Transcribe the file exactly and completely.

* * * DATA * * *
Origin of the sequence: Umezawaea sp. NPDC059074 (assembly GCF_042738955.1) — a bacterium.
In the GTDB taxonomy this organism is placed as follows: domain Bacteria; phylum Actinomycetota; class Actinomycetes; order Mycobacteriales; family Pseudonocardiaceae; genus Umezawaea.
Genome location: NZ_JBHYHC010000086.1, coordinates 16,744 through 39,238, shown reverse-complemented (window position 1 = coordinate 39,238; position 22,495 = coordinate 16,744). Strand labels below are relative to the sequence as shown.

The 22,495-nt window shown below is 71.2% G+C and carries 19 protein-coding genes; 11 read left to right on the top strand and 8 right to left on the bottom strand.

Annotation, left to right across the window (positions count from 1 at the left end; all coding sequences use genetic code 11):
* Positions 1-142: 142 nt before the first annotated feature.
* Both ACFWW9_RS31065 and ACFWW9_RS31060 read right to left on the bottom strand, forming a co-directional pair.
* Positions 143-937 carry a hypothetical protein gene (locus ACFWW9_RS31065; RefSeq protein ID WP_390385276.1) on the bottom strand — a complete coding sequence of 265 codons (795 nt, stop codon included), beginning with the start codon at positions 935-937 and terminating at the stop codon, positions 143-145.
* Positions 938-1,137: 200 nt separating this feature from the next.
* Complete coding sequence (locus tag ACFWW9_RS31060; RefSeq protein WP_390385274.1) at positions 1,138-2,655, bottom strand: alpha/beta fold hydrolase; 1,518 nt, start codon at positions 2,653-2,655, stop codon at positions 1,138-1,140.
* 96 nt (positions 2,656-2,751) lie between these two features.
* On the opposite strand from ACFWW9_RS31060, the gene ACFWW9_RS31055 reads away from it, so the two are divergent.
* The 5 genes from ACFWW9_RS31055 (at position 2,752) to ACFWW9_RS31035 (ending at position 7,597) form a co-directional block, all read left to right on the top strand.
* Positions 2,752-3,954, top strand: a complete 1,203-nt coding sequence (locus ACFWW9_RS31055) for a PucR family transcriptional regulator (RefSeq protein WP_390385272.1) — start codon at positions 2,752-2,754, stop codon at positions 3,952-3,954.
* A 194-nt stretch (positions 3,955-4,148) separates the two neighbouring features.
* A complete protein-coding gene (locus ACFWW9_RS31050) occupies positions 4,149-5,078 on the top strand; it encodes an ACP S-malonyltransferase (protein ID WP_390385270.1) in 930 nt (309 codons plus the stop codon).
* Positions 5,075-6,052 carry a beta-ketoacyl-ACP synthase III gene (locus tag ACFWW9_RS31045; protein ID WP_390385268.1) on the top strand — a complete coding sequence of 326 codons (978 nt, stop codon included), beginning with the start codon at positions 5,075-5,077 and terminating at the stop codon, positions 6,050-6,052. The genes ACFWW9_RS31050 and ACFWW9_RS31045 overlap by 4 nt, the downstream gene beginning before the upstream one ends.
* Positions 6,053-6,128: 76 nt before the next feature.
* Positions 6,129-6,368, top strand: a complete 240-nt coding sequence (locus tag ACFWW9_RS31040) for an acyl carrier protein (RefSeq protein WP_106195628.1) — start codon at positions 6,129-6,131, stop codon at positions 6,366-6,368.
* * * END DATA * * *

Origin of the sequence: Umezawaea sp. NPDC059074 (assembly GCF_042738955.1) — a bacterium.
In the GTDB taxonomy this organism is placed as follows: domain Bacteria; phylum Actinomycetota; class Actinomycetes; order Mycobacteriales; family Pseudonocardiaceae; genus Umezawaea.
Genome location: NZ_JBHYHC010000086.1, coordinates 16,744 through 39,238, shown reverse-complemented (window position 1 = coordinate 39,238; position 22,495 = coordinate 16,744). Strand labels below are relative to the sequence as shown.

The 22,495-nt window shown below is 71.2% G+C and carries 19 protein-coding genes; 11 read left to right on the top strand and 8 right to left on the bottom strand.

Annotation, left to right across the window (positions count from 1 at the left end; all coding sequences use genetic code 11):
* Positions 1-142: 142 nt before the first annotated feature.
* Both ACFWW9_RS31065 and ACFWW9_RS31060 read right to left on the bottom strand, forming a co-directional pair.
* Positions 143-937 carry a hypothetical protein gene (locus ACFWW9_RS31065; RefSeq protein ID WP_390385276.1) on the bottom strand — a complete coding sequence of 265 codons (795 nt, stop codon included), beginning with the start codon at positions 935-937 and terminating at the stop codon, positions 143-145.
* Positions 938-1,137: 200 nt separating this feature from the next.
* Complete coding sequence (locus tag ACFWW9_RS31060; RefSeq protein WP_390385274.1) at positions 1,138-2,655, bottom strand: alpha/beta fold hydrolase; 1,518 nt, start codon at positions 2,653-2,655, stop codon at positions 1,138-1,140.
* 96 nt (positions 2,656-2,751) lie between these two features.
* On the opposite strand from ACFWW9_RS31060, the gene ACFWW9_RS31055 reads away from it, so the two are divergent.
* The 5 genes from ACFWW9_RS31055 (at position 2,752) to ACFWW9_RS31035 (ending at position 7,597) form a co-directional block, all read left to right on the top strand.
* Positions 2,752-3,954, top strand: a complete 1,203-nt coding sequence (locus ACFWW9_RS31055) for a PucR family transcriptional regulator (RefSeq protein WP_390385272.1) — start codon at positions 2,752-2,754, stop codon at positions 3,952-3,954.
* A 194-nt stretch (positions 3,955-4,148) separates the two neighbouring features.
* A complete protein-coding gene (locus ACFWW9_RS31050) occupies positions 4,149-5,078 on the top strand; it encodes an ACP S-malonyltransferase (protein ID WP_390385270.1) in 930 nt (309 codons plus the stop codon).
* Positions 5,075-6,052 carry a beta-ketoacyl-ACP synthase III gene (locus tag ACFWW9_RS31045; protein ID WP_390385268.1) on the top strand — a complete coding sequence of 326 codons (978 nt, stop codon included), beginning with the start codon at positions 5,075-5,077 and terminating at the stop codon, positions 6,050-6,052. The genes ACFWW9_RS31050 and ACFWW9_RS31045 overlap by 4 nt, the downstream gene beginning before the upstream one ends.
* Positions 6,053-6,128: 76 nt before the next feature.
* Positions 6,129-6,368, top strand: a complete 240-nt coding sequence (locus tag ACFWW9_RS31040) for an acyl carrier protein (RefSeq protein WP_106195628.1) — start codon at positions 6,129-6,131, stop codon at positions 6,366-6,368.